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Mine worker who lost legs jailed over meth

AAP logoAAP 27/09/2016

A West Australian man who lost both legs below the knees in a mining accident has been jailed for more than two years for selling meth to an undercover policeman.

Bevan John Coutts, 52, dealt more than 13g of the drug in total over two separate occasions last year, with the purity ranging from 76 to 80 per cent.

On one occasion, Coutts met with the police operative through another person and said he could deal with him directly in the future, the WA District Court heard on Tuesday.

Defence lawyer Ryan Arndt said Coutts was an intermediary for a mid-tier drug dealer and received small quantities of meth, rather than money, for his involvement.

Judge Anette Schoombee noted the ultimate drug supplier did not want to get his hands dirty, but said Coutts still played an important role.

She accepted Coutts had had some "unfortunate events" in his life, including a workplace accident at Fortescue Metals Group's Anderson Point facility near Port Hedland in 2011, which meant he now walked with prosthetics, as well as other health issues.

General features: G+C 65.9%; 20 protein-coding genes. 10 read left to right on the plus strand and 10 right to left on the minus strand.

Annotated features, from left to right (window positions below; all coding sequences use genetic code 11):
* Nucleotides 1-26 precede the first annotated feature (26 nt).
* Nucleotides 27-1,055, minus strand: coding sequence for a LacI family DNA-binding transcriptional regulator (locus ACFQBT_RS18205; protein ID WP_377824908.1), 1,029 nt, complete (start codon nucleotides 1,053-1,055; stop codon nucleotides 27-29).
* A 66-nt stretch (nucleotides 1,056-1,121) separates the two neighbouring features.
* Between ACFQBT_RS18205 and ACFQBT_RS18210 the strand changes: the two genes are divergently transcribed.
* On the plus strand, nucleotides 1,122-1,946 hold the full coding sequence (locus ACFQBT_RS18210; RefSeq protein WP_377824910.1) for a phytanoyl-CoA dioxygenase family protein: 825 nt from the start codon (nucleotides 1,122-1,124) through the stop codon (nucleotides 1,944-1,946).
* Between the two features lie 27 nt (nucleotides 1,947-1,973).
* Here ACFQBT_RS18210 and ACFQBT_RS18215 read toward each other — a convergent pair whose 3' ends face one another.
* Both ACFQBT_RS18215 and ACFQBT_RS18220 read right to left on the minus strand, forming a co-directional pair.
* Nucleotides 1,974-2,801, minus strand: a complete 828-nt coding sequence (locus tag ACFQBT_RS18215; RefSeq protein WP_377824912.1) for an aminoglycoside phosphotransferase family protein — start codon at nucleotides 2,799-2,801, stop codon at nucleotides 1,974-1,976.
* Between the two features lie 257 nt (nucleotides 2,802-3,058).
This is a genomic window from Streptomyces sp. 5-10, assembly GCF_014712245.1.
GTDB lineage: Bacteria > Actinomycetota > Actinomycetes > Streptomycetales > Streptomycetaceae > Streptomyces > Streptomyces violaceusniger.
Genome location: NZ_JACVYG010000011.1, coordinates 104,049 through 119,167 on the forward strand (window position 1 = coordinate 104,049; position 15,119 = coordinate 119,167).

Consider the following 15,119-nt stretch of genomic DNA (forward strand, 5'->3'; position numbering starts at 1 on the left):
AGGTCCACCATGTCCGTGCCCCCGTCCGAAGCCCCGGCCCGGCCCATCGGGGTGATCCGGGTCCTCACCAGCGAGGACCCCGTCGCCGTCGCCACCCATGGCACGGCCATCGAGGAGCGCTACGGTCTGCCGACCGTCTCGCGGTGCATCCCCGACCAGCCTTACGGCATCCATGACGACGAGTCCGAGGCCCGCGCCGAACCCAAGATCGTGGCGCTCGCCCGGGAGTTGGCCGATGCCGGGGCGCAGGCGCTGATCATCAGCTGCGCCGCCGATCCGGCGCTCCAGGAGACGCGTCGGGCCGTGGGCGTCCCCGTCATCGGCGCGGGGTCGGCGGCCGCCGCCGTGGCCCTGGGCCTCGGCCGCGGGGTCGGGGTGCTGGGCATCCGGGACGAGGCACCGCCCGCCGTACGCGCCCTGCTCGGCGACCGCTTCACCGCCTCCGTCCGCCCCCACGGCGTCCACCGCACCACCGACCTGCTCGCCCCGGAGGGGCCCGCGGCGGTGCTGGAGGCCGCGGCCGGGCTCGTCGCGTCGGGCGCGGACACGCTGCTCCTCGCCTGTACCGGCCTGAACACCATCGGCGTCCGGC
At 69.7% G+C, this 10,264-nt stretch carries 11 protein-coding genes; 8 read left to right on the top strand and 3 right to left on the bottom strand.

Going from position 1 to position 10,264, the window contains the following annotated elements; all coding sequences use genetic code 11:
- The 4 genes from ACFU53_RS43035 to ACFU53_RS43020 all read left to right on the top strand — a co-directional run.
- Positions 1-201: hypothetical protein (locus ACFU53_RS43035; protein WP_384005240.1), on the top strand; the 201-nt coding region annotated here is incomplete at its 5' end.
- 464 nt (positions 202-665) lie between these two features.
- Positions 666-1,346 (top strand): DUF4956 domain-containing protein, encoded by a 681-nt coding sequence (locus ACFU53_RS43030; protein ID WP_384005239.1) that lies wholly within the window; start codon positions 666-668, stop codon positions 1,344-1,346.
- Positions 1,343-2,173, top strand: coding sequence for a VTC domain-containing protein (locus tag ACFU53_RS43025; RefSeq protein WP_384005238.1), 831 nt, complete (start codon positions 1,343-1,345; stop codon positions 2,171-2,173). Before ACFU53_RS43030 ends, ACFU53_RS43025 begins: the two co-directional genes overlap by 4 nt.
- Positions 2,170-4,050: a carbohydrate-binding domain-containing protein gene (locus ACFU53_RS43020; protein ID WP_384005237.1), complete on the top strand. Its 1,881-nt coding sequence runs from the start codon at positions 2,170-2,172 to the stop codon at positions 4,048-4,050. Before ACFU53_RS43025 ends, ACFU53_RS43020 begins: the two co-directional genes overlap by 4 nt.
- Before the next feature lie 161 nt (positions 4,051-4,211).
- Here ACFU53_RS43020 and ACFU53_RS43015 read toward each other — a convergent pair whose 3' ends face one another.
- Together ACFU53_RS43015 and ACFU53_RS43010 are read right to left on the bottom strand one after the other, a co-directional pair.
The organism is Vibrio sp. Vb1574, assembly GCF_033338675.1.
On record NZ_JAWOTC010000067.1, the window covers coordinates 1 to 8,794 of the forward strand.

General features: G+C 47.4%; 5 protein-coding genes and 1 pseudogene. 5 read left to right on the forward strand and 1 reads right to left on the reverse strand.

But the judge noted Coutts received a large payout after his accident and bought a house, a vacant property and car, and did not need to be involved in selling drugs.

Judge Schoombee accepted time in custody would be especially difficult for Coutts given his health issues, but added general and personal deterrence were also important considerations for sentencing.

She said the public needed to be protected, particularly because people often became addicted to drugs and it usually ended in tragedy.

"At the end of the day, people often commit crimes ... to pay for their methylamphetamine habit, then other people are affected by those crimes," she said.

Coutts, who appeared in court via video link from Geraldton Courthouse, previously pleaded guilty to one count of possessing meth with intent to sell or supply, and was found guilty by a jury on another count.

He was sentenced to two years and one month behind bars, and will be eligible for parole after serving half the term.

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